After a respectable first few weeks to the season, the Rockies have won just a single game in the month of May. The win, a 5-4 victory Thursday night thanks to a Carlos Gonzalez three-run shot in the ninth inning against the Los Angeles Dodgers, ended an 11-game losing streak. But regardless, the wheels are falling off the wagon at an alarmingly fast rate.
The Rockies have dug themselves into a hole in the first month and a half of play that I doubt they can reemerge from.
I’ve noticed quite a bit of shock from the Rockies fan base. I guess that’s natural—fans being upset and whatnot. But given Colorado’s horrible 2014 campaign and a lack of offseason acquisitions, if you are one of those disappointed fans, what did you expect to happen?
I think any hopes of the Rockies being serious contenders in the NL West—which I’d argue is going to prove to be the best division in baseball this year—are fairytale dreams. At the end of the day, Colorado is going to continue to be outperformed.
Pitching is killing the Rockies. The starters aren’t going deep enough into games and generally speaking are not pitching well at all.
Starting pitcher Tyler Matzek, a young gun who was expected to be a big part of the Rockies’ 2015 rotation, was demoted to AAA Albuquerque last week after some shaky starts. Colorado’s biggest free agent signee off the offseason, pitcher Kyle Kendrick, has been awful this year. He has a 7.65 ERA so far and his WHIP (walks plus hits per inning pitched) is at an alarming 1.58.
There really isn’t a bright spot in the Rockies’ starting pitching rotation. The club’s “ace,” Jorge de la Rosa, has not been effective since coming off the disabled list. Eddie Butler and Jordan Lyles are also beginning to struggle. This is through less than two months of baseball. Things aren’t going to get better.
But perhaps most alarming is that there is no contingency plan for Colorado. There is no one in the minor leagues ready to come up. At the end of spring training, when pitcher Jon Gray didn’t make the team and was optioned to AAA Albuquerque, I thought he would be the guy to get called up if things got bad.
Well, things are getting bad, but don’t expect to see Gray anytime soon. He’s struggled immensely for the Albuquerque Isotopes. So far he has a 1-3 record with an 8.16 ERA. In 28.2 innings pitched he’s given up 26 earned runs, and opposing teams are hitting .338 off of him.
The problems at hand don’t have immediate solutions. And even if the Rockies make a move before the trade deadline to get some outside help, which I doubt they’ll do, it might not matter at all. Right now I just don’t see the Rockies catching anyone in the standings.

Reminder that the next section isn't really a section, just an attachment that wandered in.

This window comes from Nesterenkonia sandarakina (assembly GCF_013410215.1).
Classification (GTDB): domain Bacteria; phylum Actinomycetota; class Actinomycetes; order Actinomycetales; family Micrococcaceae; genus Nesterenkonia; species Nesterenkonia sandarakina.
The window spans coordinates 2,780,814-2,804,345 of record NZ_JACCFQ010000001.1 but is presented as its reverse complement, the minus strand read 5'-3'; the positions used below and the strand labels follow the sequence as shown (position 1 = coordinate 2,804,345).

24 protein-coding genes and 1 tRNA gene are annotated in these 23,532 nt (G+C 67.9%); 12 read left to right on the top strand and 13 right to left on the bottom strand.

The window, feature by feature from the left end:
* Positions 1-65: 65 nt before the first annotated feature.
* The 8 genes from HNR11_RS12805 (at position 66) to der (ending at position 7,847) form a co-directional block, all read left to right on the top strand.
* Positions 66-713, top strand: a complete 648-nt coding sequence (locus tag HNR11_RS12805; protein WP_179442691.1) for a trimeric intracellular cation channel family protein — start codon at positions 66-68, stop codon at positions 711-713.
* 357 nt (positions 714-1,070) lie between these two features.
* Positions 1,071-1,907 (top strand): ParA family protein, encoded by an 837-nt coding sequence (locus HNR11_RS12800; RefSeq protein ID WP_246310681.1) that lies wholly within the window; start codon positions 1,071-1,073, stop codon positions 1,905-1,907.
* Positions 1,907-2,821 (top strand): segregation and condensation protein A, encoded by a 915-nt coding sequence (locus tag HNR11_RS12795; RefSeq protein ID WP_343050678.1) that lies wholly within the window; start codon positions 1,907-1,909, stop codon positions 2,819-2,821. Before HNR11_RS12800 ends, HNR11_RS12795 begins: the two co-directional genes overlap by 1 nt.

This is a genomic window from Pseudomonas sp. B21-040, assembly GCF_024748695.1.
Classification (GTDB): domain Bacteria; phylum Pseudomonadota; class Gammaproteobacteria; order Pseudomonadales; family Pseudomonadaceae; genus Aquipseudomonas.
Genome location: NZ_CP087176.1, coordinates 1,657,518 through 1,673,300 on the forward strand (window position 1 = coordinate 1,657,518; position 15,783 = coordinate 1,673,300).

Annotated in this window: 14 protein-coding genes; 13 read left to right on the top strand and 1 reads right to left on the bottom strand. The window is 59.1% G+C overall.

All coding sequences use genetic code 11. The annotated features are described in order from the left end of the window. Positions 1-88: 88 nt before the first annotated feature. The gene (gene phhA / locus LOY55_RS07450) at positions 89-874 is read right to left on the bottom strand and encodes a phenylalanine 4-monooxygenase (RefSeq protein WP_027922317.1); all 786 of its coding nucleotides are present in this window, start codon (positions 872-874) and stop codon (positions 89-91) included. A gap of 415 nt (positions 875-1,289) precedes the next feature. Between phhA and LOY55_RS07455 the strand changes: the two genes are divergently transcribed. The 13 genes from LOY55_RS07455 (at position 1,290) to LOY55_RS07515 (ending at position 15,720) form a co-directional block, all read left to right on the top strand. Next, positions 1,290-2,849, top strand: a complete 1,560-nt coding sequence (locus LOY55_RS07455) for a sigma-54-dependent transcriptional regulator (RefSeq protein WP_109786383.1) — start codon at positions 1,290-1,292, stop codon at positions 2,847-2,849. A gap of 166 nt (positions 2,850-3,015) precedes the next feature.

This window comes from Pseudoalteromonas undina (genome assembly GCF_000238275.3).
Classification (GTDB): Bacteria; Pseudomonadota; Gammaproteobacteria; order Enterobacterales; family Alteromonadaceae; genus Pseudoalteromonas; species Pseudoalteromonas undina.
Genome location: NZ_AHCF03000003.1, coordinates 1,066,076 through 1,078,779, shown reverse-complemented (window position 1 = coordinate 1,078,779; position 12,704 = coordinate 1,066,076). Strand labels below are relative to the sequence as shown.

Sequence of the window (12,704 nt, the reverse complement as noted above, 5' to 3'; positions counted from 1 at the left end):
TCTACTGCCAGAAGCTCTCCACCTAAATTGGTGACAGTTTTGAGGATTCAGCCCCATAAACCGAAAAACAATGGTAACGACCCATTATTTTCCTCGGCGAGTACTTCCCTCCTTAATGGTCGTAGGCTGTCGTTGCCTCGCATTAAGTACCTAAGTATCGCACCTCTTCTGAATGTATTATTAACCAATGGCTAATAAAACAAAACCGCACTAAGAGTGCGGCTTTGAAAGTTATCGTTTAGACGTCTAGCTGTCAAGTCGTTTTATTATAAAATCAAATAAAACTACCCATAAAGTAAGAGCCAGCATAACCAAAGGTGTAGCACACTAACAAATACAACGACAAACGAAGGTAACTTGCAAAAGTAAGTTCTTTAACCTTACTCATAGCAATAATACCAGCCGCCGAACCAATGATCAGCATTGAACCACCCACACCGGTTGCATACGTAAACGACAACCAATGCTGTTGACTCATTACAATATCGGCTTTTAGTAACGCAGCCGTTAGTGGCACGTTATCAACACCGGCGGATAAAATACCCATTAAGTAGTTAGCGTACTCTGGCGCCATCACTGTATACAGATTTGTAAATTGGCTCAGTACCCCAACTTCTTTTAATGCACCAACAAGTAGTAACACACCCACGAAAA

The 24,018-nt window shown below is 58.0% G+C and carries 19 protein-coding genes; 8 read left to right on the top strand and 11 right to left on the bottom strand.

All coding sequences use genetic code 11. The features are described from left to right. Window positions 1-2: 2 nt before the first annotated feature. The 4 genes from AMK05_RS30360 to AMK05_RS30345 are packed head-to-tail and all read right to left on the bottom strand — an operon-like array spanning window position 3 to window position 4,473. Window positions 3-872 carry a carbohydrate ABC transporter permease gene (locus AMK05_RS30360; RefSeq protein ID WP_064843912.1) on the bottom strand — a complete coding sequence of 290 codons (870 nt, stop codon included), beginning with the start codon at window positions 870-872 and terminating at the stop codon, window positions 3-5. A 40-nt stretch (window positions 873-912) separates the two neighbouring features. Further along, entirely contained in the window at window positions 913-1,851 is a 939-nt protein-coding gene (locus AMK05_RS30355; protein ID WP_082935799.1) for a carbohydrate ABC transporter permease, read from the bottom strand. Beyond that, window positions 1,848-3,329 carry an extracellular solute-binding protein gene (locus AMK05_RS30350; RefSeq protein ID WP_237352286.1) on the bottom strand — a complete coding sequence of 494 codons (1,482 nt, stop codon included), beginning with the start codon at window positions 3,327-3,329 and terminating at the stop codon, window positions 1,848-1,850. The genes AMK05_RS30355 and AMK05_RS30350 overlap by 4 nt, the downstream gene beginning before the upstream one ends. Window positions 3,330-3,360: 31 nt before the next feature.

But again, what did you expect was going to happen?
I think after the movie Moneyball, more and more people are clinging to the notion that spending a lot of money in the offseason on big market free agents isn’t the only way to win.
That certainly has some truth to it. Look at teams like the Pittsburgh Pirates and Kansas City Royals. They have a few big ticket players, but they don’t spend loads of money in the offseason and for the most part their rosters are built, not bought. The success the two respective teams have had goes without saying.
But the Pirates and Royals did something in the offseason. They made moves, nothing too flashy or expensive, to address their flaws. In doing so, they strengthened themselves to a point where they could be competitive in their divisions.
After a terrible 2014 season, the Rox didn’t do enough to strengthen the pitching that was among the worst in the Majors. Instead, they rolled the dice and entrusted unproven talent to take charge of the pitching staff, and it simply is not working.
And Colorado has no excuse. It sat back and watched every team in the NL West make moves and become better this past offseason.
What I’m saying here is the Rockies are failing because their game plan coming into the season had (and still has) way too many “ifs.” And for all those “ifs” that escalated into serious problems, Colorado has no solution.
It pains me to be so negative, but Rockies fans, get used to disappointment. It’s going to be a long season.
Contact CU Independent Rockies Beat Writer Justin Guerriero at firstname.lastname@example.org and follow him on Twitter @TheHungry_Hippo